Helping to train the next generation of Alpinists.
A 100% volunteer-driven project lead by Steve and Eva House.
The goal of Alpine Mentors is to teach climbers how to make the best decisions. Teaching judgement is hard. Technique training, such as how to swing an ice tool, is easy. Frustrated by the traditional small group Alpine Mentors approach (4 climbers mentored for 2-4 years) and inspired by Ray Dalio's book Principles I set out to film a climbing trip in the Canadian Rockies and then I tried to distill the most critical decision-making moments of that trip into a set of principles for alpine climbing.
I hope this series of vidoes informs, inspires, and mostly, makes you a safer and better alpinist.
Alpinism often does not leave room for error. Perfect Preparation is the first step to staying safe, and ultimately, to success.
The alpine environment is highly dynamic: Weather, snow, ice, rock, temperature, wind, partners, energy, hydration, bivy sites, belay systems, the number of things one has to pay attention to on a big alpine climb is very very long. You can't focus on everything: Here's what to do.
We will not be conducting any more small-group mentorship programs through Alpine Mentors.
After seven years of Alpine Mentors it is my opinion that the model of small groups of alpinists mentored for 2-4 years, is inefficient and ineffective for more than half the participants. Furthermore it was highly time intensive. This is a 100% volunteer effort, and I was spending 8-12 weeks per year on this, which was not sustainable for me personally. It was also dangerous. In 2016 one of our participants lost her life during the final expedition.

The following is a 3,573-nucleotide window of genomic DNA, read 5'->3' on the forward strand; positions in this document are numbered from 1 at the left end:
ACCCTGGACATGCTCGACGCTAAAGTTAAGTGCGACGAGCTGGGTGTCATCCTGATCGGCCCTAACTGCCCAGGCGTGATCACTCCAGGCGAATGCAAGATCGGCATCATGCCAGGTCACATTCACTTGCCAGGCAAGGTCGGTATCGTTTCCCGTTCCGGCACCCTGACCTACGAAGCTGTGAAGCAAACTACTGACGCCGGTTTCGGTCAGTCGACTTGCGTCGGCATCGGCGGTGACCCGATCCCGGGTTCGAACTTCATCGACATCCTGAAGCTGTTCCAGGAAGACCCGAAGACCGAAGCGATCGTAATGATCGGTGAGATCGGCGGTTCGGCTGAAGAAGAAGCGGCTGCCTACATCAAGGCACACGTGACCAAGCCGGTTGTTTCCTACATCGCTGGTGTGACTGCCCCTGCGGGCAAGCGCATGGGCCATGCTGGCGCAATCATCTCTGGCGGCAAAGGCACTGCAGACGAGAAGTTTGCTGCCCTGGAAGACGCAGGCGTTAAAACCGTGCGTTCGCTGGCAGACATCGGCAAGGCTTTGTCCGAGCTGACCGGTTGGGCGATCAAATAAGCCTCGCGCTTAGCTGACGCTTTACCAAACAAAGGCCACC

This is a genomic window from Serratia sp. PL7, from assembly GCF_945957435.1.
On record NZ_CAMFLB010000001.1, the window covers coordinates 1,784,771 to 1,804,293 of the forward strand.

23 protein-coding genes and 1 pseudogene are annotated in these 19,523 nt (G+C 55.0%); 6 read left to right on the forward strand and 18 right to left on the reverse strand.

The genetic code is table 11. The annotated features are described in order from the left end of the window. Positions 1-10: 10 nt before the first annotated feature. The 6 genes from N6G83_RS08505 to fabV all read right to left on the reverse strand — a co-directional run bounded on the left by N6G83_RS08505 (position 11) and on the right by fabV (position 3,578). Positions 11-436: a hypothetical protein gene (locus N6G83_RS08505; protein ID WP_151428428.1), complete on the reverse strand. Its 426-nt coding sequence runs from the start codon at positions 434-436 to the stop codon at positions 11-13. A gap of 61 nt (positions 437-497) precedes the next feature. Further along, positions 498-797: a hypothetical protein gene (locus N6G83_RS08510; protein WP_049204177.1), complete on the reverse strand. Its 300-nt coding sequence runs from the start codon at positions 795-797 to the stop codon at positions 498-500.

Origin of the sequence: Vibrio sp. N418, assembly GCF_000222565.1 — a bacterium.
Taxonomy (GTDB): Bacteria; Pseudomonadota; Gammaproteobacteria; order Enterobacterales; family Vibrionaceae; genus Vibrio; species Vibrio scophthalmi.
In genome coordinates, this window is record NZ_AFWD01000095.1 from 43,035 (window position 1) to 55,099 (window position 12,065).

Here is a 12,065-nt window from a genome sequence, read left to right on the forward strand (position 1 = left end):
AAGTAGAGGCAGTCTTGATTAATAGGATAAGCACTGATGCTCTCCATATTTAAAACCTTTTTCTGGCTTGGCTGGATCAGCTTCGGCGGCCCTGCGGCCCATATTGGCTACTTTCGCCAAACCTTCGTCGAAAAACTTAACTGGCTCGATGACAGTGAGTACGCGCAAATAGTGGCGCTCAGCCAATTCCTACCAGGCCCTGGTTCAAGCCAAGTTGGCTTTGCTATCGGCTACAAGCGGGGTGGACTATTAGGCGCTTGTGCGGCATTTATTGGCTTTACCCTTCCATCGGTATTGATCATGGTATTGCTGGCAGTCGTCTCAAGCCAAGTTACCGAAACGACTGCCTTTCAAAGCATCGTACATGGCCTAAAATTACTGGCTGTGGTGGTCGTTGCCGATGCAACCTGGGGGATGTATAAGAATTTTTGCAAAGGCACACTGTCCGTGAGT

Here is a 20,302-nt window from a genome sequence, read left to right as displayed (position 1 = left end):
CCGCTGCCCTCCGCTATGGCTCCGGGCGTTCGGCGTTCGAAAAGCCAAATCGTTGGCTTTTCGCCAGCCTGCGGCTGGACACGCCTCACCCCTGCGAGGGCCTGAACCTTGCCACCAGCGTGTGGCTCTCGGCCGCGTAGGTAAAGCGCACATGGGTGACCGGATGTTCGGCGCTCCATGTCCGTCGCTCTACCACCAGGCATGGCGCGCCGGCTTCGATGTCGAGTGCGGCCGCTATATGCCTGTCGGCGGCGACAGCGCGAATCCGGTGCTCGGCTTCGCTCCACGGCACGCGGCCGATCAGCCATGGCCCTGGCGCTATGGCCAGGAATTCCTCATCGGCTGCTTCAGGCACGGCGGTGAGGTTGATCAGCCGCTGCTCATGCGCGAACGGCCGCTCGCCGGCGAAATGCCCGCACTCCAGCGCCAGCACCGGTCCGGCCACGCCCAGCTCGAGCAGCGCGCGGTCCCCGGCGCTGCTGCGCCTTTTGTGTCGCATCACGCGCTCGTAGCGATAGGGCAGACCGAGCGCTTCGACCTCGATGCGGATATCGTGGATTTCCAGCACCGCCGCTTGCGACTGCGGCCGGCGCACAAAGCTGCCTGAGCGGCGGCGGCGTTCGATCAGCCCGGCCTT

We will continue to work on our mission to promote alpinism through mentorship, but how we deliver on that mission is about to change dramatically. Watch this space in the spring.
- Erik Rieger.
On January 12, the Alpine Mentors group, which includes Nik Mirhashemi, JD Merritt, Kurt Ross, and I, flew from the US to Munich. From there, we drove south to meet Steve House, first in the small mountain hub of Lienz, Austria. Steve secured lodging for us at the highest farmhouse/lodge above Lienz from January 12–15 from which we could base our initial adventures. Imagine a steep, snowy, winding road, endlessly switch backing up a vertical mountainside—something like you might see in car chase movie scene.
With a notably good late fall season for alpine climbing in Europe—meaning, no snow—we hoped to climb long and technical routes on some of the big walls in the eastern alps, primarily northwestern Slovenia, all the while meeting up with skilled, local “mentors” who’d climb with us. (All we had for prior planning, really, was a handwritten note Steve left us during a prior trip to the Black Canyon.)
Alpine Mentors is brought to by the generous support of